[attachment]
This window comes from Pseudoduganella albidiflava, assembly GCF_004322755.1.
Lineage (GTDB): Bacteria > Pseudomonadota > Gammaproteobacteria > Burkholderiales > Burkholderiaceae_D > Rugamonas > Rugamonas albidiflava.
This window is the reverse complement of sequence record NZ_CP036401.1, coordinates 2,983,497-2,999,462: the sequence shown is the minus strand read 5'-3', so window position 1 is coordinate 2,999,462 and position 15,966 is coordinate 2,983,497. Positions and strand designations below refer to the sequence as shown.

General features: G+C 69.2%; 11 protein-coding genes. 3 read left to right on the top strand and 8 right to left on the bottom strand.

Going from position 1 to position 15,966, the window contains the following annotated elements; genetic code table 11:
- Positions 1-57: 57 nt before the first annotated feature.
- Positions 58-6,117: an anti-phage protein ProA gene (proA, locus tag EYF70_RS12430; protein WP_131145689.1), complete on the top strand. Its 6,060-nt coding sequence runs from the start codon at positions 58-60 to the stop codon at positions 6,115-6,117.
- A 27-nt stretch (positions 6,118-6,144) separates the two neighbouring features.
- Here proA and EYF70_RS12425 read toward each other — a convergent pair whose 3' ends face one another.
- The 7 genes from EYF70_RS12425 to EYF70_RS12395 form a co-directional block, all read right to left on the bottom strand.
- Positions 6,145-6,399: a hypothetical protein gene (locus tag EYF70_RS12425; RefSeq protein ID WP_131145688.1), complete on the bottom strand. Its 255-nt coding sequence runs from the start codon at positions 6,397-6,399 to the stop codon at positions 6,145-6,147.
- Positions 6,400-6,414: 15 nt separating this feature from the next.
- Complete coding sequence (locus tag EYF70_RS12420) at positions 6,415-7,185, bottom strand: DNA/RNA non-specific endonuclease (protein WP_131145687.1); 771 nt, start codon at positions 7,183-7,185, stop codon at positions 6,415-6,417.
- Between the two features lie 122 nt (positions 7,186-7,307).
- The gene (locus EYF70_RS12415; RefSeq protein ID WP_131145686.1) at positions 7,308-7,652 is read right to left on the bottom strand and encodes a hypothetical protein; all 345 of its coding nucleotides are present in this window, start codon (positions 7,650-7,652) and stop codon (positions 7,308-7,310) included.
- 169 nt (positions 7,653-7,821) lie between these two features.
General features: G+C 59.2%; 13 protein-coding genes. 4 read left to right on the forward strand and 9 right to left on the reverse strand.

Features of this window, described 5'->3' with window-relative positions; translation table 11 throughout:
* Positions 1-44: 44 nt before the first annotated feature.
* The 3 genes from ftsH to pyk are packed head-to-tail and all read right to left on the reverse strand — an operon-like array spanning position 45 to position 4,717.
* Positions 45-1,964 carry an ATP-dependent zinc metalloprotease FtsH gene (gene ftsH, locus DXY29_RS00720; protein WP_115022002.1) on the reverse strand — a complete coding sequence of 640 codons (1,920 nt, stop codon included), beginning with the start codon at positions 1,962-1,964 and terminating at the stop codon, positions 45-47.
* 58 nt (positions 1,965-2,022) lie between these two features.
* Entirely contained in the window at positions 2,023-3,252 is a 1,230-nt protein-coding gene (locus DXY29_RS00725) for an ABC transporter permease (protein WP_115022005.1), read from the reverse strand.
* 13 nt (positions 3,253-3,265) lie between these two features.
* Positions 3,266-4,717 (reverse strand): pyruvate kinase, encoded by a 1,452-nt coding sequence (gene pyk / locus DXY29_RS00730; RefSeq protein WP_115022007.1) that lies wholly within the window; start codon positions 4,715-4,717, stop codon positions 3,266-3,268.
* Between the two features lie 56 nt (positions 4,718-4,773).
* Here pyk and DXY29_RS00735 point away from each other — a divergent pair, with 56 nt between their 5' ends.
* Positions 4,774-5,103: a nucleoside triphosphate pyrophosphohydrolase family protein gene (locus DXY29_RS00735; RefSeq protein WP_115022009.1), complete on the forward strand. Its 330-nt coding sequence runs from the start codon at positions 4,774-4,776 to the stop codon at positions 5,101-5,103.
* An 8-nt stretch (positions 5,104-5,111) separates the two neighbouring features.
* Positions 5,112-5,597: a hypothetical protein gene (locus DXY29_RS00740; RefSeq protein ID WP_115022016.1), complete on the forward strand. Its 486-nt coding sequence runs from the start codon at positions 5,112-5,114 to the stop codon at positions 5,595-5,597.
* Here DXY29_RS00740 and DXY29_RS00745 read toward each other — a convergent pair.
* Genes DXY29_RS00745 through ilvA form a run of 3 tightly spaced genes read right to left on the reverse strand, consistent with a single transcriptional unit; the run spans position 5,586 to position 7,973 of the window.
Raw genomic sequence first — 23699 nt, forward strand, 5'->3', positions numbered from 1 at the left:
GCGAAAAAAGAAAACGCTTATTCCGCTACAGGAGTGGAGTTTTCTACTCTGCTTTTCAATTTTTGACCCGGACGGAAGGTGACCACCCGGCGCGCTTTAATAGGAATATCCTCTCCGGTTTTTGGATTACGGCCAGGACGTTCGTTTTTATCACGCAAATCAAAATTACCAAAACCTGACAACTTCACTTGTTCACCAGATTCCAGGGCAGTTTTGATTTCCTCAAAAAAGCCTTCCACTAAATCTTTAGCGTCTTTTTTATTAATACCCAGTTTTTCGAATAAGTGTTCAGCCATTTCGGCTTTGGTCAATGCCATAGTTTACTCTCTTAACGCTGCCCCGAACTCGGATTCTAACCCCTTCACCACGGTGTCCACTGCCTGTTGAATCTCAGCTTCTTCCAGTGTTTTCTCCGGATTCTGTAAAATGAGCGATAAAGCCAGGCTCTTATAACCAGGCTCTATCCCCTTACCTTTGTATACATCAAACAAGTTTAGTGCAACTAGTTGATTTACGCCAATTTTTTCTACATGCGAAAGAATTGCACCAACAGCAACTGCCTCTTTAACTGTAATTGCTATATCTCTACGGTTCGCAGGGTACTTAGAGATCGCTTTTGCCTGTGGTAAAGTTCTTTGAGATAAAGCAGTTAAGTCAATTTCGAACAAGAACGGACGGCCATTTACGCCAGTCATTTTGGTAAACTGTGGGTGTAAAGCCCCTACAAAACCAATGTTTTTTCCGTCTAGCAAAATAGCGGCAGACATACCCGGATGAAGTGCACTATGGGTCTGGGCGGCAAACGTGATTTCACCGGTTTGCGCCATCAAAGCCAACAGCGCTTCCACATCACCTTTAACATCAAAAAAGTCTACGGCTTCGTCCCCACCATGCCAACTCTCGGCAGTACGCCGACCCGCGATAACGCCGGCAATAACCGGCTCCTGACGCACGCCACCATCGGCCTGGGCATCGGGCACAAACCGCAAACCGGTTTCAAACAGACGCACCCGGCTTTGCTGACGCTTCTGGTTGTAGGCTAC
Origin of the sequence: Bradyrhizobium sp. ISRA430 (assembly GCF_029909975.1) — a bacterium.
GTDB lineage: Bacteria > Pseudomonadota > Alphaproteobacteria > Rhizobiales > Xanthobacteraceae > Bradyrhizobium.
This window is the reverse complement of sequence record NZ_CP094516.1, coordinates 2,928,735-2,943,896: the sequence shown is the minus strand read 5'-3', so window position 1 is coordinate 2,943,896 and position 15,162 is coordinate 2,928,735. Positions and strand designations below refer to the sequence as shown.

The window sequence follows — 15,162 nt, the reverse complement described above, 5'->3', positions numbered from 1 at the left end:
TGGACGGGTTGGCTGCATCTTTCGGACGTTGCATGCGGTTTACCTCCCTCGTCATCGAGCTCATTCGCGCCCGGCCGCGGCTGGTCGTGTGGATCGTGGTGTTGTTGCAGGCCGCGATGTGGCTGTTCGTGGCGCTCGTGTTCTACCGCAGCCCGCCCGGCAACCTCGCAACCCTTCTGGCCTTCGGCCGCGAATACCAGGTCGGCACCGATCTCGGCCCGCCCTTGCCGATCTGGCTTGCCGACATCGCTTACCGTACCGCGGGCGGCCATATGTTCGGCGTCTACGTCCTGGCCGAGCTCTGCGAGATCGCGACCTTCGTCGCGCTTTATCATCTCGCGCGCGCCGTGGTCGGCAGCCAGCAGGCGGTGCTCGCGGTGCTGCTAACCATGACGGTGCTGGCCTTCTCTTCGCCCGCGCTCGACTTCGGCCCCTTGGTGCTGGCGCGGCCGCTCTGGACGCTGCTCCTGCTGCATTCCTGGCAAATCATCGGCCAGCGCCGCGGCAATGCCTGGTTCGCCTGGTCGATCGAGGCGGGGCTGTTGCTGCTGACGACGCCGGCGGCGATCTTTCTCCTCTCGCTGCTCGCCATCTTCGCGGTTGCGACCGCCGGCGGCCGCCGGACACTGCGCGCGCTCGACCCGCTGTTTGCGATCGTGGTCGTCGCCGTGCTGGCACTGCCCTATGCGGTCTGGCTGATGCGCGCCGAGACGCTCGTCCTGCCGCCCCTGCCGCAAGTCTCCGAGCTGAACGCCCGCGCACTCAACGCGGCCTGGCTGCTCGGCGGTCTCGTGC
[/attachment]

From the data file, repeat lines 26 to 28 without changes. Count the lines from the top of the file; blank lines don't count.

* Between the two features lie 56 nt (positions 4,718-4,773).
* Here pyk and DXY29_RS00735 point away from each other — a divergent pair, with 56 nt between their 5' ends.
* Positions 4,774-5,103: a nucleoside triphosphate pyrophosphohydrolase family protein gene (locus DXY29_RS00735; RefSeq protein WP_115022009.1), complete on the forward strand. Its 330-nt coding sequence runs from the start codon at positions 4,774-4,776 to the stop codon at positions 5,101-5,103.